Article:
The government may expand the scope of the so-called equalisation levy proposed in the Union Budget, seeking to bring more transactions in the digital economy under the tax net.
An indication of this came from the suggestions of a committee formed by the income-tax department to study the taxation of e-commerce.
The ambit of equalisation levy on e-commerce transactions can be expanded in the coming years to include downloading of songs, movies and books, online consumption of news, software downloads and online sale of goods and services, the committee has suggested.
The suggestions of the panel were made public on Monday.
To be sure, the equalisation levy is proposed initially for only business-to-business transactions and not on direct sales to customers.
Based on the panel’s recommendation, the government had in the budget announced a new equalisation levy of 6% to be deducted for payments made to non-resident entities for specified services like online advertisements.
Also called the “Google tax”, it has been structured to ensure that every entity making a payment to a non-resident for online advertisements will have to deduct this tax before making the payment.
According to a January 2015 report by The Boston Consulting Group, the number of Internet users in India is expected to surge from 190 million as of June 2014 to about 550 million in 2018. According to the report, in 2013, Internet-related contribution to gross domestic product (GDP) was 3.2% at $60 billion, which is expected to increase to 4.6% at $160 billion in 2016.
The equalisation levy was introduced to ensure that global online businesses such as Alphabet Inc., Facebook Inc. and Twitter Inc., which earn considerable revenue from India, are taxed in the country.
“India has taken a lead in taxing digital economy,” said Shefali Goradia, partner, BMR and Associates Llp. “The report published by the committee on taxation of e-commerce is fairly comprehensive and has examined various dimensions of imposing a new tax on digital economy.”
“Since foreign companies having a permanent establishment (taxable presence) in India are exempt from this levy, the committee hopes that this will discourage companies from artificially avoiding permanent establishment in source countries,” Goradia added.
The idea of an equalization levy is part of the proposals made by Organisation for Economic Cooperation and Development’s (OECD’s) base erosion and profit shifting (BEPS) guidelines. The BEPS refers to shifting of profits from the high tax-rate countries to lower tax-rate jurisdictions.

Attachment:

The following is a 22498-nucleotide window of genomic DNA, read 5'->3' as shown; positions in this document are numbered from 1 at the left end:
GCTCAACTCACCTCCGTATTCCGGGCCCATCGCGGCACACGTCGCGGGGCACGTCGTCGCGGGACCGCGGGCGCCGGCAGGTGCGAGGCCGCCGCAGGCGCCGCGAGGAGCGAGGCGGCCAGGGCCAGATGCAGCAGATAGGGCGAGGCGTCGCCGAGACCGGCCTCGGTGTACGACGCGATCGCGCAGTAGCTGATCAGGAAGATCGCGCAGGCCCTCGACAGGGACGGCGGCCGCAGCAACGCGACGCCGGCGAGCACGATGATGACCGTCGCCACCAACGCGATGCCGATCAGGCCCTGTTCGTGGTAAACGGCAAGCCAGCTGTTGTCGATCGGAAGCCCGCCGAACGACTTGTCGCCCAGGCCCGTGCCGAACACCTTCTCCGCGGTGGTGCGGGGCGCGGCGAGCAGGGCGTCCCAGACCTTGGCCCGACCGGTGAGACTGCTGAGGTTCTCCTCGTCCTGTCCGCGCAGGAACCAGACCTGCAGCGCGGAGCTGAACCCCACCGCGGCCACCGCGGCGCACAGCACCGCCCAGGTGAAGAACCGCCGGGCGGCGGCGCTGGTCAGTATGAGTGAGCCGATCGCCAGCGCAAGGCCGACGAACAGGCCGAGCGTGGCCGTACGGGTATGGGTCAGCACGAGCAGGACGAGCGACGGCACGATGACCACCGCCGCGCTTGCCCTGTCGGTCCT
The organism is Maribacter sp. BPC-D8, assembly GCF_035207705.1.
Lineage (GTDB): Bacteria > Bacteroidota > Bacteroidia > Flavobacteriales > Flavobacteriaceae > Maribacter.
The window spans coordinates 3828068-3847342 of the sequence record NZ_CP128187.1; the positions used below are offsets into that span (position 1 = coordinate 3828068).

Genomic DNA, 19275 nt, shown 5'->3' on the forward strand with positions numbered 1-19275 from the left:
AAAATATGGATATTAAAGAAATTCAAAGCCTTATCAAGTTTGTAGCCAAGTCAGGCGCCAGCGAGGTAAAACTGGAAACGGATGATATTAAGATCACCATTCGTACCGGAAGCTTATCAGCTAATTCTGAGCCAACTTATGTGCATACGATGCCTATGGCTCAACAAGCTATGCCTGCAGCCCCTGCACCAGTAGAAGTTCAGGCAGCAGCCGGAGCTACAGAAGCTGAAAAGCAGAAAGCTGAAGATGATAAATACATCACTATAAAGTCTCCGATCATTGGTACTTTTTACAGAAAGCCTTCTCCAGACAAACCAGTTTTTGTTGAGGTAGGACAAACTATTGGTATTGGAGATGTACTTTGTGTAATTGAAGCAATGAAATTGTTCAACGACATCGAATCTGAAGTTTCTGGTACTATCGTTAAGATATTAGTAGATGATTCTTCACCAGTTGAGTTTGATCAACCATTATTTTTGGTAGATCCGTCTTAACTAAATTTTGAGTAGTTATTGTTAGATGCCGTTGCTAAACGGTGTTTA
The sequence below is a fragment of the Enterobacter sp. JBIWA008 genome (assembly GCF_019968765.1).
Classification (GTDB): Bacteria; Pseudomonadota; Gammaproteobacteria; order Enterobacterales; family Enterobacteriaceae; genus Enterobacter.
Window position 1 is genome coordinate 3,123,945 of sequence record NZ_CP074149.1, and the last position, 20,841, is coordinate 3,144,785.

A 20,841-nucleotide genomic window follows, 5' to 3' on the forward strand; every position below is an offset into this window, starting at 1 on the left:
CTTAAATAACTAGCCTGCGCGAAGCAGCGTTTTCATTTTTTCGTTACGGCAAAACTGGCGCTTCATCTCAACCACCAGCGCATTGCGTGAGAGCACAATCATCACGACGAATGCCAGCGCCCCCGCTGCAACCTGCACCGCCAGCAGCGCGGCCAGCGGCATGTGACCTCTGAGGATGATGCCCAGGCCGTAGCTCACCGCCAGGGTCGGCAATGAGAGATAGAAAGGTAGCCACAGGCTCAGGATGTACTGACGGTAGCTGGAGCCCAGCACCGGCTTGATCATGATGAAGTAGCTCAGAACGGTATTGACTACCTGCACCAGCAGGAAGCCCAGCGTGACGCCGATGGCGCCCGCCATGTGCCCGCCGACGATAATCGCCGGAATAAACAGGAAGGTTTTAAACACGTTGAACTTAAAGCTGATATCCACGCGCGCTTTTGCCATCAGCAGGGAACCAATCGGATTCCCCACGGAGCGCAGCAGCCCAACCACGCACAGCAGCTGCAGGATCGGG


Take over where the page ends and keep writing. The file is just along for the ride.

The committee also recommended that specified taxable services could include “designing, creating, hosting or maintenance of website, digital space for website, advertising, emails, online computing, blogs, online content, online data or any other online facility and any provision for uploading, storing or distribution of digital content”.
Besides this, “use or right to use or download online music, online movies, online games, online books or online software, without a right to make and distribute any copies thereof; online news, online search, online maps or global positioning system (GPS) applications; online software applications accessed or downloaded through the Internet or telecommunication networks and online software computing facility of any kind and for any purpose” could also be brought under the proposed levy over the coming years.
“Personally, I don’t think there is any reason why there should be an equalisation levy because there is already a tax which is being deducted at source when there is a B2B transaction,” said Bishakha Bhattacharya, senior director at the software services industry lobby group, Nasscom. “We are representing to the current government…that you want to put an equalisation levy, that is okay, you have the choice to do that, but please ensure that that particular entity is not taxed twice on the same income.”
The other services that can be included are online collection or processing of data related to online users in India; any facility or service for the online sale of goods or services or collecting online payments, and development or maintenance of participative online networks.
“The government has provided a rationale for taxing digital economy transactions, and it seems that the government will seek to tax a wide range of digital economy transactions under the equalization levy (currently online advertising supply chain and other services through notification in future),” Rakesh Jariwala, tax partner (media and entertainment) at EY, said in a note. “It is therefore imperative the government not only lays down clear guidelines around the transaction covered under the levy but, equally, the manner of determination as to whether equalization levy or income-tax will apply on a transaction. Else the transaction could lead to double taxation: equalisation levy as well as income-tax.”
To reduce the compliance and administrative costs, the committee further recommends that the equalization levy of 6% to 8% “should be restricted to business-to business (B2B) transactions, and not apply it to the business-to-consumer (B2C) transactions, which are more frequent, but of smaller amounts, at this stage, or till that point of time when a mechanism becomes available, by which equalisation levy can be seamlessly collected in B2C transactions, without burdening the consumer”.
Rakesh Nangia, the managing partner at tax advisory Nangia and Co, said that the government took the right decision of initially restricting this levy to only select services.
“If the recommendations of the committee in this regard were accepted as is and all the services provided through internet or telecommunication media were imposed an equalization levy, e-commerce companies in India would have been hit badly, considering the additional cost of 6%,” Nangia said.